November 1st: Abstracts due
November 4th- November 8th: Crowd discuss of abstracts on Facebook
November 15th: Submit revised abstracts
November 18th: Announcement of project ideas
November 18th- March 6th: Work on your Round 2 project
March 6th: Submission deadline for Round 2 project
March 16th- March 24th: Crowd discuss on Facebook
March 25th: Winners announced!
$4,000 1st Prize
$2,500 2nd Prize
$500 Crowd vote
$500 Critic Award
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From growing food crops, to herding livestock, to growing crops for things like paper and rope, agriculture represents one of the largest expenditures of energy in modern society. As such, it is also one of the largest producers of greenhouse gasses. Techniques to reduce energy costs and emissions from agriculture could have a huge impact on our contribution to climate change.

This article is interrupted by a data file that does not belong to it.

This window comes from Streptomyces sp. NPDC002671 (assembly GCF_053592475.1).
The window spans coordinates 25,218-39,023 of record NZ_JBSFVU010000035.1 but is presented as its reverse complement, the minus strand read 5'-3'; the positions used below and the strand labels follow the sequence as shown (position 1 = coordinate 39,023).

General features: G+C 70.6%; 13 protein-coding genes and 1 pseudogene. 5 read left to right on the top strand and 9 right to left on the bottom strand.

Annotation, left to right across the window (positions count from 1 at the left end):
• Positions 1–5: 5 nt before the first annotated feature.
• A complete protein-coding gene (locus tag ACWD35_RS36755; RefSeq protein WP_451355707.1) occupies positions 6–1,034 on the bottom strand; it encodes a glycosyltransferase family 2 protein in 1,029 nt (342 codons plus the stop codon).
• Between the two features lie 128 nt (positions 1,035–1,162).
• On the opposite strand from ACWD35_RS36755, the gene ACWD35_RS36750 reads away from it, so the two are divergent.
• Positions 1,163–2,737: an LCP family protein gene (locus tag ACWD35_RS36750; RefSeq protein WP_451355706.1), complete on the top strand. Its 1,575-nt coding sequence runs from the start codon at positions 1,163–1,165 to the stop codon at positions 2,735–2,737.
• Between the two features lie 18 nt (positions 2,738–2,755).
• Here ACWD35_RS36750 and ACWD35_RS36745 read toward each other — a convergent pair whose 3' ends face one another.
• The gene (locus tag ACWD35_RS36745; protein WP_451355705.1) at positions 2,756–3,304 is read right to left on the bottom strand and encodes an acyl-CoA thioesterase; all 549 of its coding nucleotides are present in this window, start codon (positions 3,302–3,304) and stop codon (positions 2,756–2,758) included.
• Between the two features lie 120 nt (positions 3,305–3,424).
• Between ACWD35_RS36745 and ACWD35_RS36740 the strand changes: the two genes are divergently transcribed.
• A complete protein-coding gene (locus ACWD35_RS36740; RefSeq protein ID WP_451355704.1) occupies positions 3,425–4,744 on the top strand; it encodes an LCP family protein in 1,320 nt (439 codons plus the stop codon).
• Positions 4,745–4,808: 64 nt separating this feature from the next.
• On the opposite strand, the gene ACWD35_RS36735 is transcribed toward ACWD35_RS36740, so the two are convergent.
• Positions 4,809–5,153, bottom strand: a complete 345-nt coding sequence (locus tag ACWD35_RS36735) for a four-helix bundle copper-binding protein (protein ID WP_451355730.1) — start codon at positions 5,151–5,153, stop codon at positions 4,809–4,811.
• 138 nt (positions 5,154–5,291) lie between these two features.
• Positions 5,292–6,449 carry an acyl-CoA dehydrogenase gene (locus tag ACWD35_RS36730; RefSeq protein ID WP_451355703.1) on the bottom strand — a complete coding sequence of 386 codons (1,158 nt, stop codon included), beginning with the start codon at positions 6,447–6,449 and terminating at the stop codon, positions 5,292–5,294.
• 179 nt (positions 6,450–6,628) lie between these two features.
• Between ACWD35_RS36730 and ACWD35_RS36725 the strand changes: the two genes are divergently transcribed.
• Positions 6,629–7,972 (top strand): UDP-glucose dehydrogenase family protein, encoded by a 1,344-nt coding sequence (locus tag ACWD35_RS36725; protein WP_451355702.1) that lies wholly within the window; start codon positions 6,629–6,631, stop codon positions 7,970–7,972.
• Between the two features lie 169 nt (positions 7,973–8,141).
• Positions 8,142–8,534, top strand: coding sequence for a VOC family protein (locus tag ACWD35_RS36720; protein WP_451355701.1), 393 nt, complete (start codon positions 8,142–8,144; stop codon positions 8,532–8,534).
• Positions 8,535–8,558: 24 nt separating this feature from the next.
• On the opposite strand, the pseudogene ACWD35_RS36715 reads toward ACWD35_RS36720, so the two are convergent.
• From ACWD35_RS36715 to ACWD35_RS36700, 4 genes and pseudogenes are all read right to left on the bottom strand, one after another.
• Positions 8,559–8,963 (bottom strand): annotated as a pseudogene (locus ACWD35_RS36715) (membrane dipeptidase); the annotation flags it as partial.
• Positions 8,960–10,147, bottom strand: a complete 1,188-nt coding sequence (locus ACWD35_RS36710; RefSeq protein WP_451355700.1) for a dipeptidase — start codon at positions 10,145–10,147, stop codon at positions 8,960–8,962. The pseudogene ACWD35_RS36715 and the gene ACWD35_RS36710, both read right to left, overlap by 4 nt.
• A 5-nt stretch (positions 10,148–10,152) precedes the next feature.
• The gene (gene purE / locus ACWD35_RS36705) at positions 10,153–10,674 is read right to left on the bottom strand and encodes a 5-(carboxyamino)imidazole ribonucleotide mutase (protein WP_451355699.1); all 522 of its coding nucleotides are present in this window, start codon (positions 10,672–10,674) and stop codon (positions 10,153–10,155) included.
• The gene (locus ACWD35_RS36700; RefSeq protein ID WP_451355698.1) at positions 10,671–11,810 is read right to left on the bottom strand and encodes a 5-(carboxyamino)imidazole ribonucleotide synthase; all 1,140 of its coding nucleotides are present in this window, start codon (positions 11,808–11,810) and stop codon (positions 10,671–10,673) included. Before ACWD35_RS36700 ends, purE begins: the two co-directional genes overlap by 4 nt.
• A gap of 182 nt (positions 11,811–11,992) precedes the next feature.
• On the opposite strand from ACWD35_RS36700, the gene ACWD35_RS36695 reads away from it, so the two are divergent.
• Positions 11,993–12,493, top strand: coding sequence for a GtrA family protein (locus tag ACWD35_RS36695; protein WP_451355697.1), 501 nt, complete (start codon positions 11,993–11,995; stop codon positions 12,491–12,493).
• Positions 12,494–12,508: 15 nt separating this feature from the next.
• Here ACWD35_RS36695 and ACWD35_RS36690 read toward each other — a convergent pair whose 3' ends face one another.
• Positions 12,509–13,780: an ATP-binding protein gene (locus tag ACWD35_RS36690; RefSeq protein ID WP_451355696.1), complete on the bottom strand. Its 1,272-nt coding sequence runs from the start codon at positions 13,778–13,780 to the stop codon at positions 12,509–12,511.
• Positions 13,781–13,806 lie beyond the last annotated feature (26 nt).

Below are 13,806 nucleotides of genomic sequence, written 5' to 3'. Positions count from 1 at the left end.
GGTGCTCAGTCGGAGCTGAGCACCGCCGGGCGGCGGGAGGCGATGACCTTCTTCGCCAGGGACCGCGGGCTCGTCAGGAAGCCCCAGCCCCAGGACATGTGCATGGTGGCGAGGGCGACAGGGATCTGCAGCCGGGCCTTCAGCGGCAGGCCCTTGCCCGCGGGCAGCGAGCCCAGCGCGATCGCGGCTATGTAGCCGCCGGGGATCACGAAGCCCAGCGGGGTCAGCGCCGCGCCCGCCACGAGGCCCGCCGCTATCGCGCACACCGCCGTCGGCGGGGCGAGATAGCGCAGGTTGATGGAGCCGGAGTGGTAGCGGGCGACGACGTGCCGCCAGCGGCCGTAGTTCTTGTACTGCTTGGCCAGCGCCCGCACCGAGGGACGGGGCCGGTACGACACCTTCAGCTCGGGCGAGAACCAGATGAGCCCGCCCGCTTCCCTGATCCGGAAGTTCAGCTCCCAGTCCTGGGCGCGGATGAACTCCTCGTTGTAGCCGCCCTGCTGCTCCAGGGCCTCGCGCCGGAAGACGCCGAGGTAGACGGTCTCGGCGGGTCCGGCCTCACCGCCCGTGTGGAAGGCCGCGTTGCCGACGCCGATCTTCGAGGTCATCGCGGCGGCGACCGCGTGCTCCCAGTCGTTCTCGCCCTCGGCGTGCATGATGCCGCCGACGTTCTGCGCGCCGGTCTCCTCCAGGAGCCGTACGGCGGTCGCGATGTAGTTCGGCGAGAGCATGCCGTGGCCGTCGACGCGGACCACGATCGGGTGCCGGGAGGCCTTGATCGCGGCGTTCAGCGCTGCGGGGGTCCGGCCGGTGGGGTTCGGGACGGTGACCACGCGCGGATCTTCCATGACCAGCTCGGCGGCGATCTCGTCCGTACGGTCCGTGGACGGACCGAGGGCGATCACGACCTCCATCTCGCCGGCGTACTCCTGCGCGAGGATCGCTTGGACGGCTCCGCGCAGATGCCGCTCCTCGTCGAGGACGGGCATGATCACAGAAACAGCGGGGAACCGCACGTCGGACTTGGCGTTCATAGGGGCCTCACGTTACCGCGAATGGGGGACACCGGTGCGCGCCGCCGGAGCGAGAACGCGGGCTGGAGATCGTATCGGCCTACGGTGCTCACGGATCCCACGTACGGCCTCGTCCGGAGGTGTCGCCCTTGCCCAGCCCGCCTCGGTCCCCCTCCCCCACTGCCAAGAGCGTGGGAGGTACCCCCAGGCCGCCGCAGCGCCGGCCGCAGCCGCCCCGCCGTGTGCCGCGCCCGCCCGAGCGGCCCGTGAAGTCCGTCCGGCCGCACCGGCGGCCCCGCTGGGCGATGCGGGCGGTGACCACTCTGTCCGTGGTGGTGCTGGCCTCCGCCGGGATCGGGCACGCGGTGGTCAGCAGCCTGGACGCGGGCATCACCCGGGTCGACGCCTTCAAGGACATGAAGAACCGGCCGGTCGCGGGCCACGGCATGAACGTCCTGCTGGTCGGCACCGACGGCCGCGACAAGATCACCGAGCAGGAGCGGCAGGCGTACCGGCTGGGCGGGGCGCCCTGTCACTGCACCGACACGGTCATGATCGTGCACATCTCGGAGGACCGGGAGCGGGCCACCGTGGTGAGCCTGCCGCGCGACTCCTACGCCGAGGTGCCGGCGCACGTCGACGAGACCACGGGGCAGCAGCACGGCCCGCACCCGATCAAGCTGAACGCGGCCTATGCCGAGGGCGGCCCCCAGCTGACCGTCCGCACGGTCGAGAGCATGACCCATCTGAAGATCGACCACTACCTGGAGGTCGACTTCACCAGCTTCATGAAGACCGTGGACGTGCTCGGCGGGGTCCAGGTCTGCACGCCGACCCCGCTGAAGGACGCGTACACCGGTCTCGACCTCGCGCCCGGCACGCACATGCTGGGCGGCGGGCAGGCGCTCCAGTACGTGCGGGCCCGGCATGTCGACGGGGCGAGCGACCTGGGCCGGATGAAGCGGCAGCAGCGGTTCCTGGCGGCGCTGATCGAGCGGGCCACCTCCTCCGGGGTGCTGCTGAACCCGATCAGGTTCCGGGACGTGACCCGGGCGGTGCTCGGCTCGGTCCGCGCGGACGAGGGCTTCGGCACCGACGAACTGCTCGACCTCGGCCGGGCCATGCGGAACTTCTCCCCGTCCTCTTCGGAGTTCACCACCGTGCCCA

Agriculture, specifically the growing of plant crops, also represents one of the most reliable methods for pulling CO2 out of the atmosphere—via photosynthesis. If that carbon can then be removed from the surface carbon cycle, it could be an important method of sequestration.
Indoor farming reduces water wasted through evaporation and irrigation, reduces the need for pesticides, and allows for year-round food production. It also means that, in theory, food can be grown near or even in the cities in which most of it is consumed.
Creative use of photovoltaics, architecture, and natural resources allows for indoor farming in the desert.
Moveable, spherical fish farms could be the basis for more efficient aquaculture, which will be especially important as the oceans' natural fisheries decline.
A Dutch designer has developed a way to convert beetle wing casings—made mostly of chitin—into a kind of bioplastic. Given that a number of people are trying to develop ways to farm insects for food, chitin-based plastics could turn out to be a major part of manufacturing in the future.